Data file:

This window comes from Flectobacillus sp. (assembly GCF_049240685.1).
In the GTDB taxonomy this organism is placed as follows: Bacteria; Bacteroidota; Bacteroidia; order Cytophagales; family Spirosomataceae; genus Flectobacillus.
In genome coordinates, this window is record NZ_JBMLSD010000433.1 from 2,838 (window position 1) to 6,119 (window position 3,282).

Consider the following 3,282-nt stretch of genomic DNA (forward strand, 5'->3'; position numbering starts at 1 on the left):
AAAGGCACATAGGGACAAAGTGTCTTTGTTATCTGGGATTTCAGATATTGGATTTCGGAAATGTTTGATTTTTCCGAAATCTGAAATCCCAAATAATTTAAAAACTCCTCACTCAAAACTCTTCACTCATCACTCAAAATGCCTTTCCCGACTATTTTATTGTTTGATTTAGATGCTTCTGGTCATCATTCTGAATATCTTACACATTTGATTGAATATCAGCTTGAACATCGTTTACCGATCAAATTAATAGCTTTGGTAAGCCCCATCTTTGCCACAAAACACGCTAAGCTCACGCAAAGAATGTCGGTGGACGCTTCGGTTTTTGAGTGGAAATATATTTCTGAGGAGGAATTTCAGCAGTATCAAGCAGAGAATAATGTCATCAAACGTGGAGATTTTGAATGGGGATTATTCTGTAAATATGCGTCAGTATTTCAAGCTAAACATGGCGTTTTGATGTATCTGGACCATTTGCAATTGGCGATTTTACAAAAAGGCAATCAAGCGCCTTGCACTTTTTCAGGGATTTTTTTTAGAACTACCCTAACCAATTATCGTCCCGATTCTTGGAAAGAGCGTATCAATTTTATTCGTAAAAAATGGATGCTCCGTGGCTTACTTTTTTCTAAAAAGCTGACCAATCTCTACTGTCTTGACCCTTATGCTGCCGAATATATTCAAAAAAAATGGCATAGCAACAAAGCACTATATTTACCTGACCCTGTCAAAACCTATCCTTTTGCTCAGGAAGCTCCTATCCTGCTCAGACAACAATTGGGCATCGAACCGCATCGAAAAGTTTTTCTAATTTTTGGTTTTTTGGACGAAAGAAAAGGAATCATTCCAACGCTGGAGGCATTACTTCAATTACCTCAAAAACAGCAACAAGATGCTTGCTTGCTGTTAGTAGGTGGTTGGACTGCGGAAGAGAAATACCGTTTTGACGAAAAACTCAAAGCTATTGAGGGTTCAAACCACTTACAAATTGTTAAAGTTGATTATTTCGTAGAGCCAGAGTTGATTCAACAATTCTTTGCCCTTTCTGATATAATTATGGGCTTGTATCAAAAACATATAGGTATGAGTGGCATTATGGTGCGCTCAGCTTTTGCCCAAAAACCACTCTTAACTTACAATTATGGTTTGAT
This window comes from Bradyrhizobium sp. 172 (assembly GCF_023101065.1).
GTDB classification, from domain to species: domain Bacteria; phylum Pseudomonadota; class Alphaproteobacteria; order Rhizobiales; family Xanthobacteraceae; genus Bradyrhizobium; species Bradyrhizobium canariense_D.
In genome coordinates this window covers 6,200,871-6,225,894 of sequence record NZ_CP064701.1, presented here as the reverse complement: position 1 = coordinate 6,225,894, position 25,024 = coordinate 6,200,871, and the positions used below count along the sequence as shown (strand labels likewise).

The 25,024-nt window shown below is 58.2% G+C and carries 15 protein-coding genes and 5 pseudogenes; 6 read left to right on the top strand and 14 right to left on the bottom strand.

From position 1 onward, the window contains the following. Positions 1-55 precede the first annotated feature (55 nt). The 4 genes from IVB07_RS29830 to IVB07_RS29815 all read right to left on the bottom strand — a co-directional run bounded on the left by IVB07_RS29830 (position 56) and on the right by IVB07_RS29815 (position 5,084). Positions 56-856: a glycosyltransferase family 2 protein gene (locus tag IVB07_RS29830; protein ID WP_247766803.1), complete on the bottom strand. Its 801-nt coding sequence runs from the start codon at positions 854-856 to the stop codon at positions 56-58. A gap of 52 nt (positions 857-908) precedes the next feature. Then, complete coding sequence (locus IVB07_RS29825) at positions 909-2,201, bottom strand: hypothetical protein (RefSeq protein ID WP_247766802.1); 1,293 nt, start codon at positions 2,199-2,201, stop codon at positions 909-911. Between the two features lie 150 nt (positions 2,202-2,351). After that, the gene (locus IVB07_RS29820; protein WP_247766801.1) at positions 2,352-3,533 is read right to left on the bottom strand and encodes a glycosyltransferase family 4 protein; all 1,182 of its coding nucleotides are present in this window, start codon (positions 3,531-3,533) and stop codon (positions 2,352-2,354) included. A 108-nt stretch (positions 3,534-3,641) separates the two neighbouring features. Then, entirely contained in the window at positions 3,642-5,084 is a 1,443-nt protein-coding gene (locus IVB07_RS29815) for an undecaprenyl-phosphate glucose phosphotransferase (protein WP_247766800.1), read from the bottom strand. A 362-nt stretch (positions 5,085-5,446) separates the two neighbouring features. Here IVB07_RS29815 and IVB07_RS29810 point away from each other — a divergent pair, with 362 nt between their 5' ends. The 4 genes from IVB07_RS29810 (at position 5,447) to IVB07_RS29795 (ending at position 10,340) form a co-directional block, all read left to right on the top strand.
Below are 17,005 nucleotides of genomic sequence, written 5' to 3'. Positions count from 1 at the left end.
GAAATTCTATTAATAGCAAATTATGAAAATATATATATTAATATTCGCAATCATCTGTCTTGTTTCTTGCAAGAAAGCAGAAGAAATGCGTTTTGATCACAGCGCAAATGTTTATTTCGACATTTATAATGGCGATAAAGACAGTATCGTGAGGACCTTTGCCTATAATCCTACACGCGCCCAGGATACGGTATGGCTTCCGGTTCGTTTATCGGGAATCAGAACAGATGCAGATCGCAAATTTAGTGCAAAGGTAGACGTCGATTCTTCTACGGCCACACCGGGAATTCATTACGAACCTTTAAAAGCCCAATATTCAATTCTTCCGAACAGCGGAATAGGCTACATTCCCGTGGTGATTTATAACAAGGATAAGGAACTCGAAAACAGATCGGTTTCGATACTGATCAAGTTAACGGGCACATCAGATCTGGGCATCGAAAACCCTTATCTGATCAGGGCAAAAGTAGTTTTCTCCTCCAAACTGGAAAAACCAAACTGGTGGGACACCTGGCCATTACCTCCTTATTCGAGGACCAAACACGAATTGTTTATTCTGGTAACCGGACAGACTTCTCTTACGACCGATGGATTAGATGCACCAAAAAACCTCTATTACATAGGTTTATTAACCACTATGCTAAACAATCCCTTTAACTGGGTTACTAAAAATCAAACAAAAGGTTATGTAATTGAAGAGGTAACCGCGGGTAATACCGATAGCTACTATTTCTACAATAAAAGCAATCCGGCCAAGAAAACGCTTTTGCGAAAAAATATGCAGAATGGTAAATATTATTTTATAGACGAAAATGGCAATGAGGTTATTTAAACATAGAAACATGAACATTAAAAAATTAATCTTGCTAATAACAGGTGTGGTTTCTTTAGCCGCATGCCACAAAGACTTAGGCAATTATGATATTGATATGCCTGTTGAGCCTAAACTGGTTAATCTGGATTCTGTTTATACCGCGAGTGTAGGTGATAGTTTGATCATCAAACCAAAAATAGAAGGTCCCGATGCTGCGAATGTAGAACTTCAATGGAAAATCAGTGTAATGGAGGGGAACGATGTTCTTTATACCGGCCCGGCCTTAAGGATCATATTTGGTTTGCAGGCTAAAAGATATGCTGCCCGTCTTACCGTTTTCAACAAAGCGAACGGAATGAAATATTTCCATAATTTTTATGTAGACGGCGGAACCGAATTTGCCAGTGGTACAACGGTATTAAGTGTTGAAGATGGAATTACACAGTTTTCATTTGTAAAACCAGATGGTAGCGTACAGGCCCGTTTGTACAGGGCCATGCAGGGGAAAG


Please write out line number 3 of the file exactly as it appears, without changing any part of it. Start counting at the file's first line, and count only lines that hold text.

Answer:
In genome coordinates, this window is record NZ_JBMLSD010000433.1 from 2,838 (window position 1) to 6,119 (window position 3,282).